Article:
Many entrepreneurs are overconfident about their prospects and naive about the problems they will face. They invite family members and friends, angel investors, or venture capital firms to invest in their companies. In doing so, they pay a heavy price: They often have to give up total control over the enterprise. Once the founder is no longer in control of the board, his or her job as CEO is at risk. But, paradoxically, the need for a change at the top becomes even greater when a founder has delivered results.

Let me explain why. The first major task in any new venture is the development of its product or service. They think investors should have no cause for complaint and should continue to back their leadership. At that point, leaders face a different set of business challenges.

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The founder has to build a company capable of marketing and selling large volumes of the product and of providing customers with after-sales service. The organization has to become more structured, and the CEO has to create formal processes, develop specialized roles, and, yes, institute a managerial hierarchy.

A technology-oriented founder-CEO, for instance, may be the best person to lead a start-up during its early days, but as the company grows, it will need someone with different skills. Indeed, in analyzing the boards of privately held ventures, I found that outside investors control the board more often where the CEO is a founder, where the CEO has a background in science or technology rather than in marketing or sales, and where the CEO has on average 13 years of experience.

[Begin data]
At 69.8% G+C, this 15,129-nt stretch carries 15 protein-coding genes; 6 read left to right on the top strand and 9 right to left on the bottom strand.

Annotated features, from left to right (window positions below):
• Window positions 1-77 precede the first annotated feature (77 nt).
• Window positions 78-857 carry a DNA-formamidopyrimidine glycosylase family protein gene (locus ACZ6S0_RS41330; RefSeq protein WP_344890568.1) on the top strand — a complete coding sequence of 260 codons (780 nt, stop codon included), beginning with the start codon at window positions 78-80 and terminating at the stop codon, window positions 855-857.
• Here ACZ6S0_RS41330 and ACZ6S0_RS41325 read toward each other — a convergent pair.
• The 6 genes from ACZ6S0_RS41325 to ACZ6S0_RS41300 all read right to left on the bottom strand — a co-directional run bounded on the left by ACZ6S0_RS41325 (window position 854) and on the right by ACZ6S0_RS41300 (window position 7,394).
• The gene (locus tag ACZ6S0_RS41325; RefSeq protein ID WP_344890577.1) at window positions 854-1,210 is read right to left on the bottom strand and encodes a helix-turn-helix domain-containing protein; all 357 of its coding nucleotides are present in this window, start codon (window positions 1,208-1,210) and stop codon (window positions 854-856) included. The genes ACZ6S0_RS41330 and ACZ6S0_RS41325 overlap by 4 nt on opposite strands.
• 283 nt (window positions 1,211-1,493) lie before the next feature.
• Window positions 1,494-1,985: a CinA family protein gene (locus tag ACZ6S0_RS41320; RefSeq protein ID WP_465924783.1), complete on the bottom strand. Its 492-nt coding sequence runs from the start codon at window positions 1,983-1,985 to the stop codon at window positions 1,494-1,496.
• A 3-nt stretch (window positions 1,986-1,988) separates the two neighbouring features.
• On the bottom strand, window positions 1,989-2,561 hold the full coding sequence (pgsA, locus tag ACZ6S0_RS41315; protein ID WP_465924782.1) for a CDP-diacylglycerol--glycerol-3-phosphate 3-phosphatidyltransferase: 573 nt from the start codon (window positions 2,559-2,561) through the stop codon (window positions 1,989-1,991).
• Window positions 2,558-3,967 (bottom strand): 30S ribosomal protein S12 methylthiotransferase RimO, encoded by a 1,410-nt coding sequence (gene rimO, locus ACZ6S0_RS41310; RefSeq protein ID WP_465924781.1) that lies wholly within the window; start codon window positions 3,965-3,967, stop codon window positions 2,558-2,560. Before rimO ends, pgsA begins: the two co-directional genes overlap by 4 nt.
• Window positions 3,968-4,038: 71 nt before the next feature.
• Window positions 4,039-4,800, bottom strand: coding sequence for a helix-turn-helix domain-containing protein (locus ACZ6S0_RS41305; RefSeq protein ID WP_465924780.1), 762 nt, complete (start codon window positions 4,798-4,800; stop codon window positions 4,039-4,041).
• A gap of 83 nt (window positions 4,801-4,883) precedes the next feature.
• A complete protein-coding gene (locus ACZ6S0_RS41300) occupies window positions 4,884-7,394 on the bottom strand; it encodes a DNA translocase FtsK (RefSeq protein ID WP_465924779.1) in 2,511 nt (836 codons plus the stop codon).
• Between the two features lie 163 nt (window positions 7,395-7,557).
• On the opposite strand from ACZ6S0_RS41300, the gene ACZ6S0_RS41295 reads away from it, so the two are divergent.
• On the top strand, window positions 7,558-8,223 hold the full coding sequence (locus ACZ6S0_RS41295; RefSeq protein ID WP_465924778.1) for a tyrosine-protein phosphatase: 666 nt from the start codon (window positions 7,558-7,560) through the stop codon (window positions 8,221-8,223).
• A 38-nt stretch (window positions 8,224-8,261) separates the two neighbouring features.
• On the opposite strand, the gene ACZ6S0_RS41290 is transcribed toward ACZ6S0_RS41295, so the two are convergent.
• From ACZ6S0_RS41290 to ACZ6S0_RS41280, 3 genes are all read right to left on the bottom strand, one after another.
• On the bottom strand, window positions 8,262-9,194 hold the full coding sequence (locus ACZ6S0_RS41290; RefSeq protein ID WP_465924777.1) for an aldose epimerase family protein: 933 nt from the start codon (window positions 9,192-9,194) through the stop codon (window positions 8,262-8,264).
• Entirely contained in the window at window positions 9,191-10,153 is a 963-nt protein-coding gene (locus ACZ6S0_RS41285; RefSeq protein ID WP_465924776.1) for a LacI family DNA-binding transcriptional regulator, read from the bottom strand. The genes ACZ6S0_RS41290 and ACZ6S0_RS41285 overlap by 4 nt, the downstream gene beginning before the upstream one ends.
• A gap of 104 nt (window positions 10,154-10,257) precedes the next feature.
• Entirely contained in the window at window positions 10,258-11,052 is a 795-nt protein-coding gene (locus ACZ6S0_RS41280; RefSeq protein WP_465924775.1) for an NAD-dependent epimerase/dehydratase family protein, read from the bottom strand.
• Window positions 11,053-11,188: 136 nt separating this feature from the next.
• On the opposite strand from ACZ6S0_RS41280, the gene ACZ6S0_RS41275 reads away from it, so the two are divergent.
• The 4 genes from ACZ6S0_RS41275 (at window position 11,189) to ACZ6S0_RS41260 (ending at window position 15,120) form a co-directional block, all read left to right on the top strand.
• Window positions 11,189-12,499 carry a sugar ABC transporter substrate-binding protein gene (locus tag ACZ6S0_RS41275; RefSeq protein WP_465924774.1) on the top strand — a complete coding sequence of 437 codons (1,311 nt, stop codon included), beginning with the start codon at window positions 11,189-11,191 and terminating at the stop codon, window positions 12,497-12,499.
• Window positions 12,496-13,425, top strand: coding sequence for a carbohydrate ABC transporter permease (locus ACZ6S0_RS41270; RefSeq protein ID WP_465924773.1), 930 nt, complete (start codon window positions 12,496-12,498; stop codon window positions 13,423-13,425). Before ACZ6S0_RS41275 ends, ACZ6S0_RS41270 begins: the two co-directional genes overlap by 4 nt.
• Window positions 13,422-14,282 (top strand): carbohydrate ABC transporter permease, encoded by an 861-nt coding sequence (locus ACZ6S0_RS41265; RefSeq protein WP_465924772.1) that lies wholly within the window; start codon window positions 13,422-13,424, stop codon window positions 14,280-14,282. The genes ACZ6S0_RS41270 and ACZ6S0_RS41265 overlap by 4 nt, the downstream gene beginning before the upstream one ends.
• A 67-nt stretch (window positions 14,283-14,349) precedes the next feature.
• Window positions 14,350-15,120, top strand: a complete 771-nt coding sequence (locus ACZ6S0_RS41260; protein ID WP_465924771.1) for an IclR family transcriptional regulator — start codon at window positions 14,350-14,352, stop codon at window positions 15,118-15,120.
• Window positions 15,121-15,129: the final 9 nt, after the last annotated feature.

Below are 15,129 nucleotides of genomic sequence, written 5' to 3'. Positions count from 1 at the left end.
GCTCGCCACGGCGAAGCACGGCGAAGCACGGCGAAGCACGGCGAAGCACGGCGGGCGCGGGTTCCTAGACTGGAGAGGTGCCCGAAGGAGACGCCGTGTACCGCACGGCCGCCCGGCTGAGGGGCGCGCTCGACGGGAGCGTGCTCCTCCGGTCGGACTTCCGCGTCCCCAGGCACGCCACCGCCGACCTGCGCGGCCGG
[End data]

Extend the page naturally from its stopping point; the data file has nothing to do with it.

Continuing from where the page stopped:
Thus, the faster that founder-CEOs lead their companies to the point where they need outside funds and new management skills, the quicker they will lose management control. Success makes founders less qualified to lead the company and changes the power structure so they are more vulnerable.

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Investors wield the most influence over entrepreneurs just before they invest in their companies, often using that moment to force founders to step down. In other Seven news, the company named former Onebox. One Silicon Valley? In such cases, investors allow founder-CEOs to lead their enterprises longer, since the founder will have to come back for more capital, but at some point outsiders will gain control of the board. Whether gradual or sudden, the transition is often stormy. In , for instance, when a California-based internet telephony company finished developing the first generation of its system, an outside investor pushed for the appointment of a new CEO.

The founder refused to accept the need for a change, and it took five pressure-filled months of persuasion before he would step down. Used to being the heart and soul of their ventures, founders find it hard to accept lesser roles, and their resistance triggers traumatic leadership transitions within young companies. On the one hand, they have to raise resources in order to capitalize on the opportunities before them.

If they choose the right investors, their financial gains will soar. My research shows that a founder who gives up more equity to attract cofounders, nonfounding hires, and investors builds a more valuable company than one who parts with less equity.